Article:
The late writer Sanmao’s memoir ‘Stories of the Sahara’ is a humanistic whirlwind through a harsh and poignant landscape
“The Sahara Desert had been my dream lover for so long,” Sanmao wrote upon her arrival in the Spanish territory of the Western Sahara in 1973, a moment she’d anticipated ever since seeing pictures in an issue of National Geographic as a child.
Setting her heart on making a home in this landscape of extremes, the 30-year-old writer would memorialize the next three years of her life in Stories of the Sahara, a collection of writings that begins like a whimsical travel memoir and accelerates into a lyrical and bittersweet eulogy to the desert’s fragile peace.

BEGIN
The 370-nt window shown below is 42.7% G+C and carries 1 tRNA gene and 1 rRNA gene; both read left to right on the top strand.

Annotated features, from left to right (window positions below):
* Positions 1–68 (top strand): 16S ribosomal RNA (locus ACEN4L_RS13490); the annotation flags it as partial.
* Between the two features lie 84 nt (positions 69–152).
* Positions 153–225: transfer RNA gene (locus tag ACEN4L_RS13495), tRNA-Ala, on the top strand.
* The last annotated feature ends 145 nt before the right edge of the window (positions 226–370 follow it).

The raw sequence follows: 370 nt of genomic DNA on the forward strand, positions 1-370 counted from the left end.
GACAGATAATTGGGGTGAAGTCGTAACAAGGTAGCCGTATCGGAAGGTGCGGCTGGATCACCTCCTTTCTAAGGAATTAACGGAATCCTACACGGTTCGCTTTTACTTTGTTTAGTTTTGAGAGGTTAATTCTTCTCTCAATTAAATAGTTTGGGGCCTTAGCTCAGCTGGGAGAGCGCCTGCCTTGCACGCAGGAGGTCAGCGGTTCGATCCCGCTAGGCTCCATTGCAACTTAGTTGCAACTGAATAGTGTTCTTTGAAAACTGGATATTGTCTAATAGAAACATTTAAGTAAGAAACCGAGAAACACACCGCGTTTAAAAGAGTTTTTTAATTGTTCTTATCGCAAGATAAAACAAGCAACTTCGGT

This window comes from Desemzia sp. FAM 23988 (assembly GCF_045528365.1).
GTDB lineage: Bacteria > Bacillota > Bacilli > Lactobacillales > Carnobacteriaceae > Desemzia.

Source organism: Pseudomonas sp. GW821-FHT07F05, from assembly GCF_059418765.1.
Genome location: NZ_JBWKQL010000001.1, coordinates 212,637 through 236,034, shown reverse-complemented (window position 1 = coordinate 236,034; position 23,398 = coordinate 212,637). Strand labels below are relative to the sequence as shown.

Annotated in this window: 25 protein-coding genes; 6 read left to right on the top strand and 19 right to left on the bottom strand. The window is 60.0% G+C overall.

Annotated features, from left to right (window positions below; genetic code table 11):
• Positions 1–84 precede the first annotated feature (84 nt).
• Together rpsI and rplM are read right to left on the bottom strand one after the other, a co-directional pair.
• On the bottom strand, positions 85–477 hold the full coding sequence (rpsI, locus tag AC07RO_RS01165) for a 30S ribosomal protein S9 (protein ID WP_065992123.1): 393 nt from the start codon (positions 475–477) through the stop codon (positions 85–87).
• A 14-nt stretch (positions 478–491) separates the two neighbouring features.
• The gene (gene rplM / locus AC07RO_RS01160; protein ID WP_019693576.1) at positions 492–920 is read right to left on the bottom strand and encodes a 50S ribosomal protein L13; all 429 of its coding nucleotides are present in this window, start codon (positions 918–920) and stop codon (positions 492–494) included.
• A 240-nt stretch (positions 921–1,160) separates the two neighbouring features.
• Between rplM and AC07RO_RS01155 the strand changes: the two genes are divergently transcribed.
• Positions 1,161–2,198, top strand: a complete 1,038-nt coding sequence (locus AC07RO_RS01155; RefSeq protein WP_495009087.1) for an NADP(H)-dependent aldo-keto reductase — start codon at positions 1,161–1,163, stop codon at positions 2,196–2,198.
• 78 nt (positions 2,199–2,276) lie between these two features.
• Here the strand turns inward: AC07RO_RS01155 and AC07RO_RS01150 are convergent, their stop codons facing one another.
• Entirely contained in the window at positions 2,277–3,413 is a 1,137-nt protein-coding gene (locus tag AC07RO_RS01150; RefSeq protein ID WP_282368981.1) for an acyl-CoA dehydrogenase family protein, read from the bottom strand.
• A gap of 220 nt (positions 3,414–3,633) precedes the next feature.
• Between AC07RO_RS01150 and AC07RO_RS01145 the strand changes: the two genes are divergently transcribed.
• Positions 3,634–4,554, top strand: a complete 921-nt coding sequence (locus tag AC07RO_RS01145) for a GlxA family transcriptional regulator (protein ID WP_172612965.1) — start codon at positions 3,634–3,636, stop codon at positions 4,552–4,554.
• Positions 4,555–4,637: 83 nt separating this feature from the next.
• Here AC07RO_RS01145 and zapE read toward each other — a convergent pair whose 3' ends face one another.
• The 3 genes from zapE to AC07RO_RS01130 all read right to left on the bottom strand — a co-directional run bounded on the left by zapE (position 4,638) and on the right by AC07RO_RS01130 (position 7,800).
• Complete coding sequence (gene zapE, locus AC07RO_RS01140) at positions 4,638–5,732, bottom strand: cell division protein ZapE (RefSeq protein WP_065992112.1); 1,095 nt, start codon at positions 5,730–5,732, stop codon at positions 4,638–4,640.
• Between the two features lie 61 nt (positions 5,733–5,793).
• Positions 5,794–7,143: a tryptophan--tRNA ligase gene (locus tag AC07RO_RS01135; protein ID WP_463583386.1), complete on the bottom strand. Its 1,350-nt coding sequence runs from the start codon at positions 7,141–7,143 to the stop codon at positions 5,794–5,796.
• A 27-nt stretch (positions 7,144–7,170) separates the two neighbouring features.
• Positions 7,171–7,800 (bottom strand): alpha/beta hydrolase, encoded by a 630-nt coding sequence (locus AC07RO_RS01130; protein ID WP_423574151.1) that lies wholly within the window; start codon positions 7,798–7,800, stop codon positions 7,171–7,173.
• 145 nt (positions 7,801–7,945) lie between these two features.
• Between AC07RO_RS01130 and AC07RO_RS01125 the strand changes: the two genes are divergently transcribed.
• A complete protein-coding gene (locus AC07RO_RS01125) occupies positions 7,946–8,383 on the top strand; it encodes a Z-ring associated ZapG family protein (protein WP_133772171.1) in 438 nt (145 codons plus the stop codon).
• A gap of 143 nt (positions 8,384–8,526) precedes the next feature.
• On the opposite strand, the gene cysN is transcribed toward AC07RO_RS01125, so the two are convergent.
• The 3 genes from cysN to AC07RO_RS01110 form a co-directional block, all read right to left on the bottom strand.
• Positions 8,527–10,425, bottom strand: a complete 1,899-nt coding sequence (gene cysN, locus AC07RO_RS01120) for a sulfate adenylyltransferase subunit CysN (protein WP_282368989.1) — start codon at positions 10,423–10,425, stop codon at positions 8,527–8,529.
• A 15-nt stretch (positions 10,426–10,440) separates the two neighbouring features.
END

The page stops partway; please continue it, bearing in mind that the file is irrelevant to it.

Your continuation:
Officially translated and published in English for the first time in 2019, nearly three decades after its author hanged herself by her silk stockings in a Taipei hospital in 1991, Stories of the Sahara no longer has the political relevance or the romantic exoticism that made it a bestseller in Taiwan and the Chinese mainland in the 1970s and 80s. Yet the timelessness that Sanmao loved about the desert has also proven itself in her stories—not for their geography, but for Sanmao’s enduring humanistic passion.
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Desert Echo is a story from our issue, “Alpine Ambitions.” To read the entire issue, become a subscriber and receive the full magazine. Alternatively, you can purchase the digital version from the App Store.